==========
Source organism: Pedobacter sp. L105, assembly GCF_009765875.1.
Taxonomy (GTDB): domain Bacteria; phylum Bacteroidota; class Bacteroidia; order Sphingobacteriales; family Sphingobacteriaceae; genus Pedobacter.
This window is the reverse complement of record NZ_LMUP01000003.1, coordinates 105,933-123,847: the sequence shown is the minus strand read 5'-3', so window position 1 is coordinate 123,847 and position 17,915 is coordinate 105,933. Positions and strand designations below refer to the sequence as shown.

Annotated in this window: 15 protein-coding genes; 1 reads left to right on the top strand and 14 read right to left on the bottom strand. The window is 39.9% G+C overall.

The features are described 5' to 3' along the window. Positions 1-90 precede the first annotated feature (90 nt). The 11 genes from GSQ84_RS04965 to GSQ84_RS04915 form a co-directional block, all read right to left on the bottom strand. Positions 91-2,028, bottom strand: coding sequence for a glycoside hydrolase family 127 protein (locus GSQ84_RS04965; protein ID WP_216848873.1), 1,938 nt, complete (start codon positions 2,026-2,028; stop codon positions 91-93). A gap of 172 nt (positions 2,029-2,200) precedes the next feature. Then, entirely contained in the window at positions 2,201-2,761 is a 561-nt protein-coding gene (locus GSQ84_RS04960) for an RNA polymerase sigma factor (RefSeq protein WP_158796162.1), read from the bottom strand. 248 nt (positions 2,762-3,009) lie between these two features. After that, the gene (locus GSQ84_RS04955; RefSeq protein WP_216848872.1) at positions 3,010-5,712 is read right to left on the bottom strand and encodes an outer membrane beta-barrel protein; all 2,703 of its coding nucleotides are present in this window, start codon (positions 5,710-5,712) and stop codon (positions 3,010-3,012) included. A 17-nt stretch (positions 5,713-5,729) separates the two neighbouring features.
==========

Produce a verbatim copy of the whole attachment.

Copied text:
Source organism: Pedobacter sp. L105, assembly GCF_009765875.1.
Taxonomy (GTDB): domain Bacteria; phylum Bacteroidota; class Bacteroidia; order Sphingobacteriales; family Sphingobacteriaceae; genus Pedobacter.
This window is the reverse complement of record NZ_LMUP01000003.1, coordinates 105,933-123,847: the sequence shown is the minus strand read 5'-3', so window position 1 is coordinate 123,847 and position 17,915 is coordinate 105,933. Positions and strand designations below refer to the sequence as shown.

Annotated in this window: 15 protein-coding genes; 1 reads left to right on the top strand and 14 read right to left on the bottom strand. The window is 39.9% G+C overall.

The features are described 5' to 3' along the window. Positions 1-90 precede the first annotated feature (90 nt). The 11 genes from GSQ84_RS04965 to GSQ84_RS04915 form a co-directional block, all read right to left on the bottom strand. Positions 91-2,028, bottom strand: coding sequence for a glycoside hydrolase family 127 protein (locus GSQ84_RS04965; protein ID WP_216848873.1), 1,938 nt, complete (start codon positions 2,026-2,028; stop codon positions 91-93). A gap of 172 nt (positions 2,029-2,200) precedes the next feature. Then, entirely contained in the window at positions 2,201-2,761 is a 561-nt protein-coding gene (locus GSQ84_RS04960) for an RNA polymerase sigma factor (RefSeq protein WP_158796162.1), read from the bottom strand. 248 nt (positions 2,762-3,009) lie between these two features. After that, the gene (locus GSQ84_RS04955; RefSeq protein WP_216848872.1) at positions 3,010-5,712 is read right to left on the bottom strand and encodes an outer membrane beta-barrel protein; all 2,703 of its coding nucleotides are present in this window, start codon (positions 5,710-5,712) and stop codon (positions 3,010-3,012) included. A 17-nt stretch (positions 5,713-5,729) separates the two neighbouring features.